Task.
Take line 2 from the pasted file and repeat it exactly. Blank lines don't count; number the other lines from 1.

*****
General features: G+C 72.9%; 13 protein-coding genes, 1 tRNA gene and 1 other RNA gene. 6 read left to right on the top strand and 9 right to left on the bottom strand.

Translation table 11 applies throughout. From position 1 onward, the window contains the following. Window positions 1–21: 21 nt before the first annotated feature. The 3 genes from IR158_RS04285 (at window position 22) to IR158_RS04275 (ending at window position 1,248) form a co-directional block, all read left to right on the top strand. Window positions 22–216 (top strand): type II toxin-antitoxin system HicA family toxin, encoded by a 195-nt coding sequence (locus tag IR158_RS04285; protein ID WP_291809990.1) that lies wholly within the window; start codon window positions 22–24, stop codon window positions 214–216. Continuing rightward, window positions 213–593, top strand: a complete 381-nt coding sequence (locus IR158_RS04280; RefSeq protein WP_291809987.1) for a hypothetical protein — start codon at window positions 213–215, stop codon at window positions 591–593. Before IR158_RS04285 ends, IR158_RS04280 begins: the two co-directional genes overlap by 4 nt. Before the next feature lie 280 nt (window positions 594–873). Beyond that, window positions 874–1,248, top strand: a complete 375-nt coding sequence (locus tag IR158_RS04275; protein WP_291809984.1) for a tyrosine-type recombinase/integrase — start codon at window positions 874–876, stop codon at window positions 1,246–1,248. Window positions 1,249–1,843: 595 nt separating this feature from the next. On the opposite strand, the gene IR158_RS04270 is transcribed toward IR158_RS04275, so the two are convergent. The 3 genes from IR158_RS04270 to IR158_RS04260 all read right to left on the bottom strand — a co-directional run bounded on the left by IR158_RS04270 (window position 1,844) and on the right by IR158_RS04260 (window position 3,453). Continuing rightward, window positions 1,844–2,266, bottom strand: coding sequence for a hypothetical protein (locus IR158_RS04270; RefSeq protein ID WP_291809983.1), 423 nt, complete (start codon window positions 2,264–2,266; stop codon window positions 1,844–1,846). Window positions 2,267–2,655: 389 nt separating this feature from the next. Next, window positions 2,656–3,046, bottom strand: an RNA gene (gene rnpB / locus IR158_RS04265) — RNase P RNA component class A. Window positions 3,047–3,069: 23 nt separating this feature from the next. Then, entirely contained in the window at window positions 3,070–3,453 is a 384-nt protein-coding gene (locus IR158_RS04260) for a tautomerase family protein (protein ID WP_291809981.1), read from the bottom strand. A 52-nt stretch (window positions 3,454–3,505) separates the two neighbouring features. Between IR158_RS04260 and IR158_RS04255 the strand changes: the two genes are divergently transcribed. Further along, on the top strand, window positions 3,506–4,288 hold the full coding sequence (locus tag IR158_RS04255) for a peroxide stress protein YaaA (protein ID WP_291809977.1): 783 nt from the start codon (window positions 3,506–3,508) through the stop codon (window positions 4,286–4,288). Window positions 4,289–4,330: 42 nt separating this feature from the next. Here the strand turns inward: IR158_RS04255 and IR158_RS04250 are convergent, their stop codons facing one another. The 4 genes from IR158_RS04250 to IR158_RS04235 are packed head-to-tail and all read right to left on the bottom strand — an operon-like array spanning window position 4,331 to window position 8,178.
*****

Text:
Translation table 11 applies throughout. From position 1 onward, the window contains the following. Window positions 1–21: 21 nt before the first annotated feature. The 3 genes from IR158_RS04285 (at window position 22) to IR158_RS04275 (ending at window position 1,248) form a co-directional block, all read left to right on the top strand. Window positions 22–216 (top strand): type II toxin-antitoxin system HicA family toxin, encoded by a 195-nt coding sequence (locus tag IR158_RS04285; protein ID WP_291809990.1) that lies wholly within the window; start codon window positions 22–24, stop codon window positions 214–216. Continuing rightward, window positions 213–593, top strand: a complete 381-nt coding sequence (locus IR158_RS04280; RefSeq protein WP_291809987.1) for a hypothetical protein — start codon at window positions 213–215, stop codon at window positions 591–593. Before IR158_RS04285 ends, IR158_RS04280 begins: the two co-directional genes overlap by 4 nt. Before the next feature lie 280 nt (window positions 594–873). Beyond that, window positions 874–1,248, top strand: a complete 375-nt coding sequence (locus tag IR158_RS04275; protein WP_291809984.1) for a tyrosine-type recombinase/integrase — start codon at window positions 874–876, stop codon at window positions 1,246–1,248. Window positions 1,249–1,843: 595 nt separating this feature from the next. On the opposite strand, the gene IR158_RS04270 is transcribed toward IR158_RS04275, so the two are convergent. The 3 genes from IR158_RS04270 to IR158_RS04260 all read right to left on the bottom strand — a co-directional run bounded on the left by IR158_RS04270 (window position 1,844) and on the right by IR158_RS04260 (window position 3,453). Continuing rightward, window positions 1,844–2,266, bottom strand: coding sequence for a hypothetical protein (locus IR158_RS04270; RefSeq protein ID WP_291809983.1), 423 nt, complete (start codon window positions 2,264–2,266; stop codon window positions 1,844–1,846). Window positions 2,267–2,655: 389 nt separating this feature from the next. Next, window positions 2,656–3,046, bottom strand: an RNA gene (gene rnpB / locus IR158_RS04265) — RNase P RNA component class A. Window positions 3,047–3,069: 23 nt separating this feature from the next. Then, entirely contained in the window at window positions 3,070–3,453 is a 384-nt protein-coding gene (locus IR158_RS04260) for a tautomerase family protein (protein ID WP_291809981.1), read from the bottom strand. A 52-nt stretch (window positions 3,454–3,505) separates the two neighbouring features. Between IR158_RS04260 and IR158_RS04255 the strand changes: the two genes are divergently transcribed. Further along, on the top strand, window positions 3,506–4,288 hold the full coding sequence (locus tag IR158_RS04255) for a peroxide stress protein YaaA (protein ID WP_291809977.1): 783 nt from the start codon (window positions 3,506–3,508) through the stop codon (window positions 4,286–4,288). Window positions 4,289–4,330: 42 nt separating this feature from the next. Here the strand turns inward: IR158_RS04255 and IR158_RS04250 are convergent, their stop codons facing one another. The 4 genes from IR158_RS04250 to IR158_RS04235 are packed head-to-tail and all read right to left on the bottom strand — an operon-like array spanning window position 4,331 to window position 8,178.